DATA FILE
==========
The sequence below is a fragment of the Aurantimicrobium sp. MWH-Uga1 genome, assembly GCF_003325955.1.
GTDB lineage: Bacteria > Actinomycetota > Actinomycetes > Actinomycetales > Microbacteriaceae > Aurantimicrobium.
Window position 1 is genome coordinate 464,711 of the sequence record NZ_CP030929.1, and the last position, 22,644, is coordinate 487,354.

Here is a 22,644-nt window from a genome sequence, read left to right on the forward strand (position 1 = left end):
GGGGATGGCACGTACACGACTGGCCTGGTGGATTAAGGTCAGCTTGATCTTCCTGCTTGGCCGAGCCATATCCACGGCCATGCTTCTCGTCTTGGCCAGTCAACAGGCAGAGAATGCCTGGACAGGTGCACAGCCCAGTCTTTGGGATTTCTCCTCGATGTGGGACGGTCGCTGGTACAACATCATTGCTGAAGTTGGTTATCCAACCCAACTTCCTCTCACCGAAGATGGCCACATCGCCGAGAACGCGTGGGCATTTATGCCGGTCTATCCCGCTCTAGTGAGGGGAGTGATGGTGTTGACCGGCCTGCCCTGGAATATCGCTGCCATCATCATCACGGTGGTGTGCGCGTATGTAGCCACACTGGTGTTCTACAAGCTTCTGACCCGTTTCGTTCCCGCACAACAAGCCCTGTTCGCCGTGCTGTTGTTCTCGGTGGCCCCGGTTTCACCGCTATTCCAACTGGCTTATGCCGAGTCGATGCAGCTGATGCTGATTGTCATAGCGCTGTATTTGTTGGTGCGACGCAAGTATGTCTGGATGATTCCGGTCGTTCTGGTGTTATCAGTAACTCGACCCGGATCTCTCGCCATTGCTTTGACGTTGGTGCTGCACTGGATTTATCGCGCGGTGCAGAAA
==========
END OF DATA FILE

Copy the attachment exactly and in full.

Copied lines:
The sequence below is a fragment of the Aurantimicrobium sp. MWH-Uga1 genome, assembly GCF_003325955.1.
GTDB lineage: Bacteria > Actinomycetota > Actinomycetes > Actinomycetales > Microbacteriaceae > Aurantimicrobium.
Window position 1 is genome coordinate 464,711 of the sequence record NZ_CP030929.1, and the last position, 22,644, is coordinate 487,354.

Here is a 22,644-nt window from a genome sequence, read left to right on the forward strand (position 1 = left end):
GGGGATGGCACGTACACGACTGGCCTGGTGGATTAAGGTCAGCTTGATCTTCCTGCTTGGCCGAGCCATATCCACGGCCATGCTTCTCGTCTTGGCCAGTCAACAGGCAGAGAATGCCTGGACAGGTGCACAGCCCAGTCTTTGGGATTTCTCCTCGATGTGGGACGGTCGCTGGTACAACATCATTGCTGAAGTTGGTTATCCAACCCAACTTCCTCTCACCGAAGATGGCCACATCGCCGAGAACGCGTGGGCATTTATGCCGGTCTATCCCGCTCTAGTGAGGGGAGTGATGGTGTTGACCGGCCTGCCCTGGAATATCGCTGCCATCATCATCACGGTGGTGTGCGCGTATGTAGCCACACTGGTGTTCTACAAGCTTCTGACCCGTTTCGTTCCCGCACAACAAGCCCTGTTCGCCGTGCTGTTGTTCTCGGTGGCCCCGGTTTCACCGCTATTCCAACTGGCTTATGCCGAGTCGATGCAGCTGATGCTGATTGTCATAGCGCTGTATTTGTTGGTGCGACGCAAGTATGTCTGGATGATTCCGGTCGTTCTGGTGTTATCAGTAACTCGACCCGGATCTCTCGCCATTGCTTTGACGTTGGTGCTGCACTGGATTTATCGCGCGGTGCAGAAA